Arcangelo: A Horse With Its Own Cinderella Story

Author: Lindsay Griffin

To be sure, this year’s Belmont Stakes was one for the history books. 

When Jena Antonucci became the first woman to (officially) train the winner of a Triple Crown race, she stole the hearts of racing fans everywhere. The small-time trainer who hails from Ocala, Florida, wore her heart on her sleeve while watching her magnificent gray colt power across the finish line, and the emotion was palpable. It was a true highlight in a racing year that has been marred by tragedy and controversy.

However, Antonucci is not the only hero of this story; indeed, she would never have made the headlines were it not for the beautiful colt she developed into a powerhouse, no one would know her name.

How did Arcangelo become one of the greatest Cinderella stories in recent racing history? Let’s look at his fantastic career as he prepares to cap it in the Breeders’ Cup Classic.

Arcangelo will likely be the favorite for the Classic! To keep tabs on all of the latest Breeders’ Cup odds, visit here:

From Rags…

Like the fictional Cinderella, Arcangelo actually comes from a royal line. His sire, Arrogate, was Horse of the Year in his heyday and a Breeders’ Cup Classic winner in his own right. His dam, Modeling, is a daughter of Tapit, the greatest modern source of dirt-favoring stamina. Modeling is also from the female family of legendary broodmare Better Than Honour, who produced back-to-back Belmont Stakes winners Jazil (2006) and Rags to Riches (2007).

However, as a yearling, Arcangelo had less-than-perfect conformation. He was also a ridgeling, meaning that one of his testicles had failed to descend, which can in some cases lead to health or fertility issues. These undesirable features, combined with Arrogate being an unproven sire, led to the ridgeling being overlooked by most buyers. Antonucci and buyer Jon Ebbert were able to secure him for a paltry $35,000 at the 2021 Keeneland September Sale, a sale in which equine price tags routinely pass the million-dollar mark.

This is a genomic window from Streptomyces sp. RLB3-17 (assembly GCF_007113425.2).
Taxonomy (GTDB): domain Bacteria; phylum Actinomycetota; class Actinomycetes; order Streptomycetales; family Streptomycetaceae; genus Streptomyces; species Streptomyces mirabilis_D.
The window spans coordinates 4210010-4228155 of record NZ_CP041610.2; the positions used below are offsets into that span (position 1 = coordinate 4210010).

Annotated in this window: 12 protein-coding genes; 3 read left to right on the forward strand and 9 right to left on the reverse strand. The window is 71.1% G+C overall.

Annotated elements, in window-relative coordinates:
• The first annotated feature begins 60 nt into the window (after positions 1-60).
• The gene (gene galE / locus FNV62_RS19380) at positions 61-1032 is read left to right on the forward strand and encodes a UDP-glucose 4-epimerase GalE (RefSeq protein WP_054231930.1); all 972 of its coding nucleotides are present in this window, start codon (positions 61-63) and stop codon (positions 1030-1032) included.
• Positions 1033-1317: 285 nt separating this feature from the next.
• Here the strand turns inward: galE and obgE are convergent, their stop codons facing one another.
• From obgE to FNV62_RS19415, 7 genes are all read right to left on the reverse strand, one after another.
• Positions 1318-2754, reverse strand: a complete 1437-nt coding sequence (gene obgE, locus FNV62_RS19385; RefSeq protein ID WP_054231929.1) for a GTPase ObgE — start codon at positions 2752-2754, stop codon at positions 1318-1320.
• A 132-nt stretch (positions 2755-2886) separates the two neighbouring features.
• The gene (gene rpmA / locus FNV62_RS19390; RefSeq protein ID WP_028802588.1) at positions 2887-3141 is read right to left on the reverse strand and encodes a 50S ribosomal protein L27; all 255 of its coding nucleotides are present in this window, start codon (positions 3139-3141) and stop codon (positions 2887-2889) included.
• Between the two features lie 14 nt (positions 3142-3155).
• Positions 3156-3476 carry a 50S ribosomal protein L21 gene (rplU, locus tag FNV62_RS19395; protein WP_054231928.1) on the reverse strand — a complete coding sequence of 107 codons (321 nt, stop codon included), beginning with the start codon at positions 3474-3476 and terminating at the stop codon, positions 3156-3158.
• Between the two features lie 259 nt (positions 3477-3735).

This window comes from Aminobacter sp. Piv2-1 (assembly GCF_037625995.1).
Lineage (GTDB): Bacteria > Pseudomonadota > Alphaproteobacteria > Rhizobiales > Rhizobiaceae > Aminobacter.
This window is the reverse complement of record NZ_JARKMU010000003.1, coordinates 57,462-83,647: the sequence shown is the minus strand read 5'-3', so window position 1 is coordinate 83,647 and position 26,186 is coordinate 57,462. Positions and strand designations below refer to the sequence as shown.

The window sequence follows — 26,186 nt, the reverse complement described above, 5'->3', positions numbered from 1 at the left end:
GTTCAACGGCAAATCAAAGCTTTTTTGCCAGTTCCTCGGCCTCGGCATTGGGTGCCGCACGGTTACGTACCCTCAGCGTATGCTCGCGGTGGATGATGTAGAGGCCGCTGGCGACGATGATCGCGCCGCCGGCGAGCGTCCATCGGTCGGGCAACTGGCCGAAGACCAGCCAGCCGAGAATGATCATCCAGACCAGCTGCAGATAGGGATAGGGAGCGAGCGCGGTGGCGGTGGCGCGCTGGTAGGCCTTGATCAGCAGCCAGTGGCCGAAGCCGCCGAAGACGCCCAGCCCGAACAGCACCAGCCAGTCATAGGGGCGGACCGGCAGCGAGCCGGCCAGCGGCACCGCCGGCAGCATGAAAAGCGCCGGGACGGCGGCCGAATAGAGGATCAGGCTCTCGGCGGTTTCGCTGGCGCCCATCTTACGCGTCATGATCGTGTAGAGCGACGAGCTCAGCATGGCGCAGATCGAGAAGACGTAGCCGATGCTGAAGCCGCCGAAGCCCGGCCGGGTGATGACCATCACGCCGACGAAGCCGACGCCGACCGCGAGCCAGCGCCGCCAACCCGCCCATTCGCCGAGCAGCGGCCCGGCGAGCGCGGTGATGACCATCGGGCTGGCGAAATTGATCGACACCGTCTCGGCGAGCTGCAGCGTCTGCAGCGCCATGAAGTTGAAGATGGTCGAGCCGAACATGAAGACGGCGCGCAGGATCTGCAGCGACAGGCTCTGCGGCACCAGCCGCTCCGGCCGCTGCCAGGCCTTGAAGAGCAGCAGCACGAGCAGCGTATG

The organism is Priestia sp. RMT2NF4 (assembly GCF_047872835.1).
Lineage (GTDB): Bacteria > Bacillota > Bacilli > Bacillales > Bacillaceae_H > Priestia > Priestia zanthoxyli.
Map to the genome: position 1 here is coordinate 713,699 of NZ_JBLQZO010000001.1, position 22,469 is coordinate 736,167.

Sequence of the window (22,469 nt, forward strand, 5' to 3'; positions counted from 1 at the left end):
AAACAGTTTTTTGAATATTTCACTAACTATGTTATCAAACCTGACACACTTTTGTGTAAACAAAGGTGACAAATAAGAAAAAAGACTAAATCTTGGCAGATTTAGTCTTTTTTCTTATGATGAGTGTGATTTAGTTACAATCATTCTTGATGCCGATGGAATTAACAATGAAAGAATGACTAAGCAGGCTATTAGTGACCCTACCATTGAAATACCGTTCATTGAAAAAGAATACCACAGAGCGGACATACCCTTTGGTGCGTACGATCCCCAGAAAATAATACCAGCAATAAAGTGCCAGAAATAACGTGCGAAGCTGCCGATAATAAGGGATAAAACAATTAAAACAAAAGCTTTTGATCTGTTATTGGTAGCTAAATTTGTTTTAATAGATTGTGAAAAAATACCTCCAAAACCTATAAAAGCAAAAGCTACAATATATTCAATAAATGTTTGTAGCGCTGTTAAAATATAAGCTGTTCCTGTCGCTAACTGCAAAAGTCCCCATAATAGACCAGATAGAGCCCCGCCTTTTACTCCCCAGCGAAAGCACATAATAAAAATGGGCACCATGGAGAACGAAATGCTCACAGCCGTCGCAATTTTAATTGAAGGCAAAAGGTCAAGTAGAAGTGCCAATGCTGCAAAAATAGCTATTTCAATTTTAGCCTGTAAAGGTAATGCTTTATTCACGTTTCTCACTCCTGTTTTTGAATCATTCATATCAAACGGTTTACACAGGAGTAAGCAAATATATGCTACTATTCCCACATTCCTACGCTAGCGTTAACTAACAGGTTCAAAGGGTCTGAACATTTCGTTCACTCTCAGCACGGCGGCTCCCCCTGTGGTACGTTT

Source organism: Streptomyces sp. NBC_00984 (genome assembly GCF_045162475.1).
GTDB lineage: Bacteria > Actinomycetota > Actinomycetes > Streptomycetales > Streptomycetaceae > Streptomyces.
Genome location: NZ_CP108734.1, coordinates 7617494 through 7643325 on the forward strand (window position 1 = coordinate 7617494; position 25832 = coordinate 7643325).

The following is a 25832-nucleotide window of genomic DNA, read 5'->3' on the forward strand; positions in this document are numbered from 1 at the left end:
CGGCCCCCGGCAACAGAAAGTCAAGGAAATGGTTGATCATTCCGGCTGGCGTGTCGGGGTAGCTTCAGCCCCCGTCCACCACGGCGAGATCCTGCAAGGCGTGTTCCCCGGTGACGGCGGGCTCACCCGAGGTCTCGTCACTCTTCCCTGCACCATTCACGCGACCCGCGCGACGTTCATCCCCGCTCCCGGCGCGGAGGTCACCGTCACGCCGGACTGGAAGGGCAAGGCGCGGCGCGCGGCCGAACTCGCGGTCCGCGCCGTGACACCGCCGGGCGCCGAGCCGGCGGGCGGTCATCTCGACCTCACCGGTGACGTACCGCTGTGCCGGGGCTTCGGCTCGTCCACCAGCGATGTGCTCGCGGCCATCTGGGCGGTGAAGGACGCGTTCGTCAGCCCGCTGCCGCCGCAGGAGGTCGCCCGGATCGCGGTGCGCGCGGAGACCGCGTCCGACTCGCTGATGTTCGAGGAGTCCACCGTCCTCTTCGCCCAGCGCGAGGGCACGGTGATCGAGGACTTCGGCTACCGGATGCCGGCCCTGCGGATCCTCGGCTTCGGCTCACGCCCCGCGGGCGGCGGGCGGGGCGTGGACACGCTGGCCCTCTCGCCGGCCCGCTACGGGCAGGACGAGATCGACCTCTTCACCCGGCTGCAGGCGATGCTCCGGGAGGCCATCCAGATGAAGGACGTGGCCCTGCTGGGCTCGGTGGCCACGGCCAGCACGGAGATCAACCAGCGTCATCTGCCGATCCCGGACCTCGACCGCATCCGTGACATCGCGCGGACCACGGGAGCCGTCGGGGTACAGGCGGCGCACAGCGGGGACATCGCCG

Compared to other prominent members of his crop, such as Forte and National Treasure, Arcangelo was slow to come to hand. He did not make it to the starting gate until December 17th of his two-year-old year, when he finished second in a six-furlong maiden special weight at Gulfstream Park. He followed that with a fourth-place finish a month later. While neither of these races were necessarily bad, especially when considering Arcangelo was young and inexperienced, they did not paint him as any sort of championship contender.

That was all about to change.

…To Riches

Arcangelo stretched out to a mile on March 18th, and it all seemed to come together for him. Although he faced some contact from other horses in the field, he pushed through and won by daylight. 

The Road to the Kentucky Derby was already well underway, and obtaining enough points to secure a position in that race would have necessitated Antonucci to push Arcangelo up in class faster than she was comfortable with. Instead, she paved the way to the Belmont Stakes by winning the Grade III Peter Pan Stakes in mid-May, stamping Arcangelo as a legitimate contender for the Test of the Champion.

Most of the focus leading up to the Belmont was on the matchup between Forte, Angel of Empire, and National Treasure. Arcangelo was dismissed at odds of 7-1. However, as the field turned for home, Arcangelo’s stamina-laden pedigree shone through, and he powered across the finish line and into immortality.

The ridgeling had proven himself to be a good horse, many experts conceded, but most thought that his victory was part fluke, part a result of being a twelve-furlong specialist. The ten-furlong Grade I Travers Stakes- a race the same distance as the upcoming Breeders’ Cup Classic- would settle the question of divisional leader.

And so it did- for Arcangelo. Once again, Forte fielded the bulk of the pre-race hype, and once again Arcangelo proved himself the better of the two. 

Now Arcangelo faces his greatest test, as he will challenge not only members of his crop but older horses, including the impressive Grade I Whitney Stakes winner White Abarrio. Will Arcangelo’s rise to glory continue? Watch the Breeders’ Cup Classic on November 3rd to find out!